Thursday, June 14, 2007

Implement now, ask questions later

The environmental and health benefits expected to result from lighter traffic are fairly modest—congestion pricing will reduce pollution between 2 and 4 percent, according to the Mayor’s figures.

Happy Bedfellows Spend Big for Mayor’s Plan

Oh boy, what a difference! Let's implement this boondoggle immediately. We'll ask questions later...

As a State Legislator who is faced with deciding whether or not to approve the Congestion Pricing Plans proposed by the Mayor of the City of New York, I must ask: who is really going to benefit from these plans, and who is going to suffer from their impact?

Diaz's Congestion Pricing Problems


Hey we said ask questions later, ok?

I love The Commuter Diaries in the NY Press. It's too bad they didn't print mine.

A veteran cabbie rails against ‘Bloomberg’s Playground’

"Soon, the people living in the boroughs will be rowing over boats from Long Island City, storming the beaches."

I have my oars right here...

Hey what happened at that forum in Astoria?

No matter how you slice it, someone loses with a commuter tax

So could you say that even with a congestion charge the MTA might raise subway fares anyway? No one on the panel was equipped to answer, but if anyone believes the fare won’t rise—whether the new charge passes or not—have I got a bridge to sell you...since congestion charge advocates expect traffic at the Triboro Bridge to increase as part of the plan, things aren’t getting any better.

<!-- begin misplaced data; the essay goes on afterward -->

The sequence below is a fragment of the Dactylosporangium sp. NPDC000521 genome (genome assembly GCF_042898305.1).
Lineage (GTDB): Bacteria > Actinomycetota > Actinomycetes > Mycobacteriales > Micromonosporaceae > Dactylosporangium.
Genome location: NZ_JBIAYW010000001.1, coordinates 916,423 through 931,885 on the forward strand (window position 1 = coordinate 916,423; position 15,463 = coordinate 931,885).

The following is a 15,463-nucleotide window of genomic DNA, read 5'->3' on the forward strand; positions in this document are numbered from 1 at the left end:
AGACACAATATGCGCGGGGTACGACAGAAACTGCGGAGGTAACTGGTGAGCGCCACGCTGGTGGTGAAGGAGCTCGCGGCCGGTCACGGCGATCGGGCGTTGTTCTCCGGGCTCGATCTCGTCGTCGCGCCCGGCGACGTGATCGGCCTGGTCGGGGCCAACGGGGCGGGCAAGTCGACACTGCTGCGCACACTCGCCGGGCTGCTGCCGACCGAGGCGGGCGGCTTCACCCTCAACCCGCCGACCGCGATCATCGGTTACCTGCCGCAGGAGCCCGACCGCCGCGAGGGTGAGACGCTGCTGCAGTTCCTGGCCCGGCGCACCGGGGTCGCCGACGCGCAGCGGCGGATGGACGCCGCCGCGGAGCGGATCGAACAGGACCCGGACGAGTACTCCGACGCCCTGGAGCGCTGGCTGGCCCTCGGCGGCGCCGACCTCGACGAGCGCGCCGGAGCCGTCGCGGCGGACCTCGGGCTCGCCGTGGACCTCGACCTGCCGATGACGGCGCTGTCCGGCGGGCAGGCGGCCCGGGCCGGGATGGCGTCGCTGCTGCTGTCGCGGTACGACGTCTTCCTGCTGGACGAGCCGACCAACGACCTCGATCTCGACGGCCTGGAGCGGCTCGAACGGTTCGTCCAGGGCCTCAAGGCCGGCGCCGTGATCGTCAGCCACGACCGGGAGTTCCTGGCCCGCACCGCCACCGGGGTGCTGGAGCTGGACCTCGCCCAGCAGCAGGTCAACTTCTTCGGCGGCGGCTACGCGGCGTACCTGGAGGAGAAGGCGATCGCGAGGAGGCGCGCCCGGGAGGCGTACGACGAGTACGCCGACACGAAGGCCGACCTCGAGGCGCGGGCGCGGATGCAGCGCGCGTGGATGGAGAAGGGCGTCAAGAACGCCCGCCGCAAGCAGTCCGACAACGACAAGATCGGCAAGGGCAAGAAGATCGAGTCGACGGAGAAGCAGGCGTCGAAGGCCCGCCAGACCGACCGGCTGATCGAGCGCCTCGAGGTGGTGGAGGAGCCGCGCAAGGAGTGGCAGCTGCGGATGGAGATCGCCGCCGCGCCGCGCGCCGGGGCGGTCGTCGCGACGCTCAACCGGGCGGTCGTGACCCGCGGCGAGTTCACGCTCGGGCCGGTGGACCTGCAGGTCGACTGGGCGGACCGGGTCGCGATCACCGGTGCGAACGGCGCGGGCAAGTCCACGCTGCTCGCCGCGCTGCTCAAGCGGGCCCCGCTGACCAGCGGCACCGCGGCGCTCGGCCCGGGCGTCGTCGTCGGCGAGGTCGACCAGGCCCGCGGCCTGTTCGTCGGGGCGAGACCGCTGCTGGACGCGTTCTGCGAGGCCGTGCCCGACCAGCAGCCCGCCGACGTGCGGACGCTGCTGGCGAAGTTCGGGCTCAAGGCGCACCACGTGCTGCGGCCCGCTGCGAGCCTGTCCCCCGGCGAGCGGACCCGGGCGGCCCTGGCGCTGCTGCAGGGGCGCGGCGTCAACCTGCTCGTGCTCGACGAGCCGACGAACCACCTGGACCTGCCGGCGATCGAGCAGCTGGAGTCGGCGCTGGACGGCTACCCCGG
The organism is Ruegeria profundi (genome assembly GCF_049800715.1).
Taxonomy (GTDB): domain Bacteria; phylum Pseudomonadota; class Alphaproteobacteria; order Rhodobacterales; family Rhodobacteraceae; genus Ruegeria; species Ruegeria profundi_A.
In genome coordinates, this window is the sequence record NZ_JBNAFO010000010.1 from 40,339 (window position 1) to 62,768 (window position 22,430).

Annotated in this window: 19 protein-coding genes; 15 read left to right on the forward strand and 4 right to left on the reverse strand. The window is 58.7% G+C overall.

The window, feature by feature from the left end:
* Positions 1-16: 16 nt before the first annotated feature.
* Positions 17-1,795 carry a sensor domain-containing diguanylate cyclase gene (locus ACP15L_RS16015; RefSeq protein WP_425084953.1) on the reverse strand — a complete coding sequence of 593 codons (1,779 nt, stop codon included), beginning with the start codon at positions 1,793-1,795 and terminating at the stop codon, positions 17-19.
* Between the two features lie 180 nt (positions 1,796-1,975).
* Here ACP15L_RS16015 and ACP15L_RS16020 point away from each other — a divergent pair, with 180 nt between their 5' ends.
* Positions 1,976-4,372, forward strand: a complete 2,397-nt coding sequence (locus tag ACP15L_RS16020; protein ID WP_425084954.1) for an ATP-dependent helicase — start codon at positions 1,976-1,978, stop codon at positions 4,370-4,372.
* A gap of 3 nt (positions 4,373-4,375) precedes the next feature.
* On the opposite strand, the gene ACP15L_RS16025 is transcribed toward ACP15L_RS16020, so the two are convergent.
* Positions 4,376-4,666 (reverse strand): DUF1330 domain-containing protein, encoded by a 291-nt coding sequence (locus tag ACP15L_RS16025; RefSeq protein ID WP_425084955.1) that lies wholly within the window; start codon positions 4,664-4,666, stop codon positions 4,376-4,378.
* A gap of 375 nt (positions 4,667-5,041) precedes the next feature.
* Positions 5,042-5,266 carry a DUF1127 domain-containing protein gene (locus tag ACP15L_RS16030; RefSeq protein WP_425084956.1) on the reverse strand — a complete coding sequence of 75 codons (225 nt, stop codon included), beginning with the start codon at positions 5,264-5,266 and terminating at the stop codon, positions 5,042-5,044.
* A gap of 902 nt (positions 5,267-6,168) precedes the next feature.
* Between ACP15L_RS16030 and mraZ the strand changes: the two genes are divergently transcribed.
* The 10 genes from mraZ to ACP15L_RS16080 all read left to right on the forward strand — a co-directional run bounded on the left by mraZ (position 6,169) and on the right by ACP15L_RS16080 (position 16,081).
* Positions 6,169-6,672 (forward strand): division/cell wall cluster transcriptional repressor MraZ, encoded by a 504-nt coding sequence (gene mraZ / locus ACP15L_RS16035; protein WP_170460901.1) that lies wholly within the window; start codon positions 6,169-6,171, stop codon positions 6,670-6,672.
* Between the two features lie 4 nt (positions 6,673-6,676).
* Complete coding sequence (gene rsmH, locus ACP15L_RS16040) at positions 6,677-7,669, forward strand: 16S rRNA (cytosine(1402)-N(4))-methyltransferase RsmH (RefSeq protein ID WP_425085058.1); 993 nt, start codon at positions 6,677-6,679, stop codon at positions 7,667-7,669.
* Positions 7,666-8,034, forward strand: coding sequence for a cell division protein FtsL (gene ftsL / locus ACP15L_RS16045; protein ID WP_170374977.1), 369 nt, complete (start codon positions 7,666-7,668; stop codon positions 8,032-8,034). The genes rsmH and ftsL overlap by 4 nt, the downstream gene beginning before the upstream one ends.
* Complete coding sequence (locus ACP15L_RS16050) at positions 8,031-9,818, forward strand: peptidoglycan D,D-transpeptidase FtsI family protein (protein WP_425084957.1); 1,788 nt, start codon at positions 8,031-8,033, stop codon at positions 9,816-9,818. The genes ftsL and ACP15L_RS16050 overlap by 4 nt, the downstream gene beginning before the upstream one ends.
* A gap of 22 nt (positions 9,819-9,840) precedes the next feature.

Photo from NY Press


Anonymous said...

I don't own a car and live far away from Manhattan (in northeast Queens).

Forced to take a car service to and from "the island" (to bring in a heavy computer for repairs) cost me about $60 round trip!

What would it cost me now with added pass along charges......a senior citizen on fixed income? !!!!!

Why should I be penalized for any necessary auto trips? !!!!! Am I going to get a senior discount? Sure.....I'm not holding my breath!!!

Taxpayer said...

Anonymous handles computers and may agree with this 45 year expert opinion.

How reliable will the software be? As various people go from location to location below the "line" how many EZ Pass readers are going to be scanning and re-scanning the EZ Pass on the windshield?

Why should the city care that the software works correctly at all times? It will not care. Overcharges will be the drivers' concern.

Like traffic court, disputes will always be "resolved" in favor of the city, which will have already collected from the driver's account, anyway. Try to get a refund. Yeah right!

A promise to "fix" the overcharge problem will be the perennial campaign yak, with any "fix" resulting in other, newer, overcharge problems.

Have you ever had problems swiping a brand-new Metrocard?

Why would anyone believe in an honest software system that would never overcharge, and, when defects are found, instantly refund money erroneously collected?